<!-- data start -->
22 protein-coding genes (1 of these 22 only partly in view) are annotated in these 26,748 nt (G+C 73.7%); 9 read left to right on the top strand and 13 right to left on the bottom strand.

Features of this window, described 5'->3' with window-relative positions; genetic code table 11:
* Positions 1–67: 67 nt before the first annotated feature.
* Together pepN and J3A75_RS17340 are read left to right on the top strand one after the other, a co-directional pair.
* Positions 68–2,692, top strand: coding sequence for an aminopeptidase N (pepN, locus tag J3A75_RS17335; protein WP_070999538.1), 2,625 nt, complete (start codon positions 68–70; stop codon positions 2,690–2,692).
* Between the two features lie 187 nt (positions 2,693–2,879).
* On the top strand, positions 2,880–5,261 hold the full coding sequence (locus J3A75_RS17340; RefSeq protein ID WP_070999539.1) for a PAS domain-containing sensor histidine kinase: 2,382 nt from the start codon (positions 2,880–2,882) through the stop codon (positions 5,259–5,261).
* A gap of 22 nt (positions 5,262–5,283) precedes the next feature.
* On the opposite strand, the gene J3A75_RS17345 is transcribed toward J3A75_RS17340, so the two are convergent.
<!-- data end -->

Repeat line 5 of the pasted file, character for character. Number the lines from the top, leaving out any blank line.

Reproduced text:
* Positions 68–2,692, top strand: coding sequence for an aminopeptidase N (pepN, locus tag J3A75_RS17335; protein WP_070999538.1), 2,625 nt, complete (start codon positions 68–70; stop codon positions 2,690–2,692).